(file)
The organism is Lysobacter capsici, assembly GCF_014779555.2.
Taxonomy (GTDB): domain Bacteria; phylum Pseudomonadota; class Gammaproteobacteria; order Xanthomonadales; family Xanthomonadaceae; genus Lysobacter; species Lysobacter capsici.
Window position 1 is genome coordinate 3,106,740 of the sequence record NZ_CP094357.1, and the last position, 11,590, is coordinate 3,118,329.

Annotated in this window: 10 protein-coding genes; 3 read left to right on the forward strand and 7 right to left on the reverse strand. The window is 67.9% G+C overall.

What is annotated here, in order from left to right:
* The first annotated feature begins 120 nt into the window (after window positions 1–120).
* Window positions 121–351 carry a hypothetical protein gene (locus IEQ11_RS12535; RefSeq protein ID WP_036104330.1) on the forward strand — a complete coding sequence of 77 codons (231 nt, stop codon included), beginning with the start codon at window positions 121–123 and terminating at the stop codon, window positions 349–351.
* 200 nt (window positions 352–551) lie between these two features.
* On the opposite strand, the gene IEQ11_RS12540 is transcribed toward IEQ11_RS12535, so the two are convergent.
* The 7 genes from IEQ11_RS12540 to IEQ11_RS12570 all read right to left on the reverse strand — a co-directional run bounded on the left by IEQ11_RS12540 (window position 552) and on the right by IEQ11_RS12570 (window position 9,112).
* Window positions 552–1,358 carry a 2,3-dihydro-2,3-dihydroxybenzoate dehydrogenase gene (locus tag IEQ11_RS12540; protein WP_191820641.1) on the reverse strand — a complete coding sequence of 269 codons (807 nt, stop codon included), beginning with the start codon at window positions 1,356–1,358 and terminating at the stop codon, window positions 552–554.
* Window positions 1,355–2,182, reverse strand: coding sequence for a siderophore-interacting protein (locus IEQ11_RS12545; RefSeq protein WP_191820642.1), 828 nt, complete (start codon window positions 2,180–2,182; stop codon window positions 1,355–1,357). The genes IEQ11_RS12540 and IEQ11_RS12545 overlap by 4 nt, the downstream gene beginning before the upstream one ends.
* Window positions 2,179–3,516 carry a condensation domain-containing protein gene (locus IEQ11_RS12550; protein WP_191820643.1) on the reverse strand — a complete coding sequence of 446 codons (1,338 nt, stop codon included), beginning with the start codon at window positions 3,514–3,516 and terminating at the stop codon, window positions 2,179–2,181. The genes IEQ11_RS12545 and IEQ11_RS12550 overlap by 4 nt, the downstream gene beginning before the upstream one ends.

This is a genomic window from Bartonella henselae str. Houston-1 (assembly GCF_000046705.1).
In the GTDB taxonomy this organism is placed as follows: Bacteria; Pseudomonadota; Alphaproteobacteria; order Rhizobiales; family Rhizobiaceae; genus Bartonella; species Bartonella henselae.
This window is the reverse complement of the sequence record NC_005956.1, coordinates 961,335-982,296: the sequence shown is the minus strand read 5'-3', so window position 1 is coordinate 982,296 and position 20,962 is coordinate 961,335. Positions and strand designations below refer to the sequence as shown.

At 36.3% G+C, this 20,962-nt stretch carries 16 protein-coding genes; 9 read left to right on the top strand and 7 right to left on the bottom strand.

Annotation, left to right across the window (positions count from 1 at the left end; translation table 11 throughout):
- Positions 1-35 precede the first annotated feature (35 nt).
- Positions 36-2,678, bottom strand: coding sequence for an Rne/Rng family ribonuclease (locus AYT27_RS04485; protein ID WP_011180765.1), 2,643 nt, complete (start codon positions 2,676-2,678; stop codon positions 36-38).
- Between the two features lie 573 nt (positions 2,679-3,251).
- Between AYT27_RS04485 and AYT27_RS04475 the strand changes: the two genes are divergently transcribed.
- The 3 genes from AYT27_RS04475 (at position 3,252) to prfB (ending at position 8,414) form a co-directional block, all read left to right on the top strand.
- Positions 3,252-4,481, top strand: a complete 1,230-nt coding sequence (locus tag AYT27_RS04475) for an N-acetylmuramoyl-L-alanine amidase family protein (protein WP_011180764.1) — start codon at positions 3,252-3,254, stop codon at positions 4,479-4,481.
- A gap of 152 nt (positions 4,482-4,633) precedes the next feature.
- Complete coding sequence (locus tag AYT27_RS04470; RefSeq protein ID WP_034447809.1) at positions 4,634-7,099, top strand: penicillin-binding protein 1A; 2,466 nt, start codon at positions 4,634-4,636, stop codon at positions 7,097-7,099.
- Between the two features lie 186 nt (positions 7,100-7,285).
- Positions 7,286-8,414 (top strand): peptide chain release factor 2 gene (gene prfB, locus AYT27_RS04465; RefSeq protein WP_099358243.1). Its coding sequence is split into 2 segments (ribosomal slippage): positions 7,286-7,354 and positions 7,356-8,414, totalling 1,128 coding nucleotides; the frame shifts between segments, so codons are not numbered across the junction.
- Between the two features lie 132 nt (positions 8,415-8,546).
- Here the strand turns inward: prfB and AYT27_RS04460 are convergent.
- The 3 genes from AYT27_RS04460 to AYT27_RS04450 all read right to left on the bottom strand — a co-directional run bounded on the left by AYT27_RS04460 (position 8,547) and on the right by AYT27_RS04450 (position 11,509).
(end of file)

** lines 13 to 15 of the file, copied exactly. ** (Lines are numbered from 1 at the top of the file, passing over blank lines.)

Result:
* Window positions 2,179–3,516 carry a condensation domain-containing protein gene (locus IEQ11_RS12550; protein WP_191820643.1) on the reverse strand — a complete coding sequence of 446 codons (1,338 nt, stop codon included), beginning with the start codon at window positions 3,514–3,516 and terminating at the stop codon, window positions 2,179–2,181. The genes IEQ11_RS12545 and IEQ11_RS12550 overlap by 4 nt, the downstream gene beginning before the upstream one ends.

This is a genomic window from Bartonella henselae str. Houston-1 (assembly GCF_000046705.1).
In the GTDB taxonomy this organism is placed as follows: Bacteria; Pseudomonadota; Alphaproteobacteria; order Rhizobiales; family Rhizobiaceae; genus Bartonella; species Bartonella henselae.